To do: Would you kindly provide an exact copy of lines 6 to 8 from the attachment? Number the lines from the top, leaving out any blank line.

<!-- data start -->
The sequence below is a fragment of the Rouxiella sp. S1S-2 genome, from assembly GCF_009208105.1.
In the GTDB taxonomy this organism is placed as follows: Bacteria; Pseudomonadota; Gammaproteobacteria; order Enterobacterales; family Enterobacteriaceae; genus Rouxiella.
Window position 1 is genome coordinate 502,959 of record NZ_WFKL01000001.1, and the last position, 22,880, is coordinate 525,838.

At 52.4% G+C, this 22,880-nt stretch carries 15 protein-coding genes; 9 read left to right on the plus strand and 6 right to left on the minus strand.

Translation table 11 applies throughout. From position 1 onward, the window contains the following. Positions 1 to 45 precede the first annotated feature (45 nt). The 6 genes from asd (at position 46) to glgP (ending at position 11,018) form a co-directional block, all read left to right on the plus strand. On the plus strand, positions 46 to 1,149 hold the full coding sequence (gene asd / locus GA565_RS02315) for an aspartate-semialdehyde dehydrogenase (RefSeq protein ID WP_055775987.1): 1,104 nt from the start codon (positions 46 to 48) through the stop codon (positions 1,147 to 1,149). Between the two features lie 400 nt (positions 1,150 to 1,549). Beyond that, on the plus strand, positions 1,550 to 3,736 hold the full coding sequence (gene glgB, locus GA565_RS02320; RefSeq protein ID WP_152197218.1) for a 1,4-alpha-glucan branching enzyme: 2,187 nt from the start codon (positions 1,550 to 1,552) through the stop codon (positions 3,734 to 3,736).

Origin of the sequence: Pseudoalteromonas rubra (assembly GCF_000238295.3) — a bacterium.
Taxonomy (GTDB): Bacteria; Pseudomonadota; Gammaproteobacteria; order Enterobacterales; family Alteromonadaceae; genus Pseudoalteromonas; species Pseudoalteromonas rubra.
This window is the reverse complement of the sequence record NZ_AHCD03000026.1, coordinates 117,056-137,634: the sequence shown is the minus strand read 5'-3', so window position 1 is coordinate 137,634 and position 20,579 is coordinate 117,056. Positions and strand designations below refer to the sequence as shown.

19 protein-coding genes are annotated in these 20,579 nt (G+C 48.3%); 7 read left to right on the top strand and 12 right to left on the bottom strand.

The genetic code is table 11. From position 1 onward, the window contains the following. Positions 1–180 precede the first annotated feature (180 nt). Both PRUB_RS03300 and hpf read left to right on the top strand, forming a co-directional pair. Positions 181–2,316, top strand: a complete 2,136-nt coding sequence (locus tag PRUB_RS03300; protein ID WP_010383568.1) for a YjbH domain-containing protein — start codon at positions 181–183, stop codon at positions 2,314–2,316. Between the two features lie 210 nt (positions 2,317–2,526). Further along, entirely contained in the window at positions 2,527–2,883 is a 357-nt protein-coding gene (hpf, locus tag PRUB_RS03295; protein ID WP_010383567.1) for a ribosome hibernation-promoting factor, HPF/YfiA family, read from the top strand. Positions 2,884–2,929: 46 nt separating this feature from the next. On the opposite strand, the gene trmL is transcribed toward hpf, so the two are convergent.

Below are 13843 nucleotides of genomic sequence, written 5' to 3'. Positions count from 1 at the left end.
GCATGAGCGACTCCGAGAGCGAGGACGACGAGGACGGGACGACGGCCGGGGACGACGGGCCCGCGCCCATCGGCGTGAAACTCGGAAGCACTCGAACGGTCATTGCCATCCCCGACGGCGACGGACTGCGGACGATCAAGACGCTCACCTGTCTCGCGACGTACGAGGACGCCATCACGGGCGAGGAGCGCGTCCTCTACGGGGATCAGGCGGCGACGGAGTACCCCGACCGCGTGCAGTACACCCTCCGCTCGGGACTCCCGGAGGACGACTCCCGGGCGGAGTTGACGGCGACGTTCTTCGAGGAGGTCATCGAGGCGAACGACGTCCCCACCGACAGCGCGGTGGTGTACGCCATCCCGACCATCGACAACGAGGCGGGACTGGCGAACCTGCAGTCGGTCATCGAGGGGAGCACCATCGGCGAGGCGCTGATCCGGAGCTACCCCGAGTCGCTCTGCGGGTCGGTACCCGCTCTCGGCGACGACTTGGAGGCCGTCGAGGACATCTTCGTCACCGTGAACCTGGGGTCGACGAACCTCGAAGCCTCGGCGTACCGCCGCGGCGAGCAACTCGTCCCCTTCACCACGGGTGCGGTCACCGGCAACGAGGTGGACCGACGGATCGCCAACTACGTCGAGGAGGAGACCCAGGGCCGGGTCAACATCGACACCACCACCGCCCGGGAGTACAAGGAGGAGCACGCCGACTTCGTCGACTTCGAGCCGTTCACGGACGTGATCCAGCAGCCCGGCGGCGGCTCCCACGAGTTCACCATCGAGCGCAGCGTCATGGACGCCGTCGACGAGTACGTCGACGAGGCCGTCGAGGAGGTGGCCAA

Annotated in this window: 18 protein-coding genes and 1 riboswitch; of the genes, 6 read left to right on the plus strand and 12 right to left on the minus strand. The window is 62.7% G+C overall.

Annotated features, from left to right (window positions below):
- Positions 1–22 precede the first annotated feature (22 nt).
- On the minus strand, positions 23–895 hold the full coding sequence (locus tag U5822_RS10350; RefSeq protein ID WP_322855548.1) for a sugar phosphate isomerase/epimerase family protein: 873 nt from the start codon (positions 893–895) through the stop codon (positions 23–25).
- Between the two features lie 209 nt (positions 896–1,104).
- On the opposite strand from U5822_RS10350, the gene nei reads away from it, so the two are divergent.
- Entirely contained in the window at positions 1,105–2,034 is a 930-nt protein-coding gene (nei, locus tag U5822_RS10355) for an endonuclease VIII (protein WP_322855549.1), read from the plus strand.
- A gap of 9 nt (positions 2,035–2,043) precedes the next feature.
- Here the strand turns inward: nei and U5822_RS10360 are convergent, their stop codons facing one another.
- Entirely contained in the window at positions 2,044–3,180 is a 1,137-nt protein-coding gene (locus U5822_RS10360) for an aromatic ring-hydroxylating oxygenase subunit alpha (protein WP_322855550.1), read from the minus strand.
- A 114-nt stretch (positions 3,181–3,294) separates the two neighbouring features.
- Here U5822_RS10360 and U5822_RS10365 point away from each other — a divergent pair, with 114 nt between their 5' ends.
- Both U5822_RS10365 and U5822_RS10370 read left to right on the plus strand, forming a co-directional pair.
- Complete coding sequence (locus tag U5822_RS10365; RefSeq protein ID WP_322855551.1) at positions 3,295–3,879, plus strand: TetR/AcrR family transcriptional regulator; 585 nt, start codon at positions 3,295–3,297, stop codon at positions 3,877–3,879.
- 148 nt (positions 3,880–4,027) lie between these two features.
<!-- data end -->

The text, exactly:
Origin of the sequence: Pseudoalteromonas rubra (assembly GCF_000238295.3) — a bacterium.
Taxonomy (GTDB): Bacteria; Pseudomonadota; Gammaproteobacteria; order Enterobacterales; family Alteromonadaceae; genus Pseudoalteromonas; species Pseudoalteromonas rubra.
This window is the reverse complement of the sequence record NZ_AHCD03000026.1, coordinates 117,056-137,634: the sequence shown is the minus strand read 5'-3', so window position 1 is coordinate 137,634 and position 20,579 is coordinate 117,056. Positions and strand designations below refer to the sequence as shown.